"Students in the intervention group were given information showing that it is common for students to struggle in their freshman year. They watched videos of junior and senior college students who talked about how their own grades had improved as they adjusted to college.
The goal was to prompt these students to edit their own narratives about college. Rather than thinking they weren’t cut out for college, they were encouraged to think that they just needed more time to adjust."
They all wrote -- it was the ones who got the above who had startling improvements that lasted for months to a year.
"Another writing study asked married couples to write about a conflict as a neutral observer."
Again, that's not just expressing.
"Dr. Wilson, whose book “Redirect: Changing the Stories We Live By,” was released in paperback this month, believes that while writing doesn’t solve every problem, it can definitely help people cope. “Writing forces people to reconstrue whatever is troubling them and find new meaning in it,” he said."
But it very clearly isn't the _writing_ that is causing the reconstruing. It's the rest of the intervention, either in the form of the shape of the writing assignment "as a neutral observer", or in information that informs the writing.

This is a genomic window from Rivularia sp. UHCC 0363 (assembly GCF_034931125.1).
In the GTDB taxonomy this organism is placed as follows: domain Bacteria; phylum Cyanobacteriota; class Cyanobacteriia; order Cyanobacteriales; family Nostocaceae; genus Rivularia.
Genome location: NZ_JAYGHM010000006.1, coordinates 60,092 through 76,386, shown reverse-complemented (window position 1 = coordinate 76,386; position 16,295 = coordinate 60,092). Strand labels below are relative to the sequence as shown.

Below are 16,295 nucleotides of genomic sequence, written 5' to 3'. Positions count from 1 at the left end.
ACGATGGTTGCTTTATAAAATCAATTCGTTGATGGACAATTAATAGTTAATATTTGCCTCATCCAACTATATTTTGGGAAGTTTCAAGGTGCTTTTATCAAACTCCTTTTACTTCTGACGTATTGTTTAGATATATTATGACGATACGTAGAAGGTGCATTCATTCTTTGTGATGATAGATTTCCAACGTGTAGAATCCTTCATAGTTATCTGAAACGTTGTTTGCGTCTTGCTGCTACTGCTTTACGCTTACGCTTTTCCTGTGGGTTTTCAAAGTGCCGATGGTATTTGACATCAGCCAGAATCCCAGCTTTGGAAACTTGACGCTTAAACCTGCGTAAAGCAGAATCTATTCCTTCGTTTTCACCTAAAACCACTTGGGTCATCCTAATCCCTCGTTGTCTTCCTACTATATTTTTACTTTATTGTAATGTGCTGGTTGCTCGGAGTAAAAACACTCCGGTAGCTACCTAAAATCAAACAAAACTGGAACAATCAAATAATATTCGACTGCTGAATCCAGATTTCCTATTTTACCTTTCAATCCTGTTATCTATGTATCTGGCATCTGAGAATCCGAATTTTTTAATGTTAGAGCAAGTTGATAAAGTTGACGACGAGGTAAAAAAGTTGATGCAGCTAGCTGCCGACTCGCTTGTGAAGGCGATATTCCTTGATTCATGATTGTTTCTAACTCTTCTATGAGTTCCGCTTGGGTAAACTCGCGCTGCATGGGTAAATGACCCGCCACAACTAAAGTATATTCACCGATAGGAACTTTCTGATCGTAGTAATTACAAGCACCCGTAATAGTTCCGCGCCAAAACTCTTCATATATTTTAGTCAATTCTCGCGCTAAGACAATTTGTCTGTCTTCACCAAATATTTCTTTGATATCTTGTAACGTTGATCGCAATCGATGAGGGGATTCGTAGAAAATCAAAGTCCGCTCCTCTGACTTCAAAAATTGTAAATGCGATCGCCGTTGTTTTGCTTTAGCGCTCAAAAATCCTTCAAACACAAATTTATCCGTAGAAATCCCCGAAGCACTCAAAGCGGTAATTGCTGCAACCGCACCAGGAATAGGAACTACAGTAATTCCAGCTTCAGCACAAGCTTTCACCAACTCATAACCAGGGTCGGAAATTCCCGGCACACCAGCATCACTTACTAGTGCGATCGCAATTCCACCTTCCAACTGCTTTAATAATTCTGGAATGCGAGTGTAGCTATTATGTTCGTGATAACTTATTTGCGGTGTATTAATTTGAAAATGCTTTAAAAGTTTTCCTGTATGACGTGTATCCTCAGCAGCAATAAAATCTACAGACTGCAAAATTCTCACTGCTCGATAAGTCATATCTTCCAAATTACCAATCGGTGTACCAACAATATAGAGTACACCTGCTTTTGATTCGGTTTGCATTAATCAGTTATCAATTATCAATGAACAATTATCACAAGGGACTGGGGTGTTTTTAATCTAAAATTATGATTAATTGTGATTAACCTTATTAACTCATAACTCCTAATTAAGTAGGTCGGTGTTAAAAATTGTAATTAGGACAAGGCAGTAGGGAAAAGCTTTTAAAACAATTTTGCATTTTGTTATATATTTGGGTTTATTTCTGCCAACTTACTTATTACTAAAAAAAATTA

"At the Johnson & Johnson Human Performance Institute, life coaches ask clients to identify their goals, then to write about why they haven’t achieved those goals.
Once the clients have written their old stories, they are asked to reflect on them and edit the narratives to come up with a new, more honest assessment."
This isn't about writing. This is about using writing as a way to help people create reality-based perspectives and plan. I wish this wasn't summarized as "writing", because I know a bunch of people who do un-directed expressive writing, and I have never seen that provide clear, directional assistance in their lives.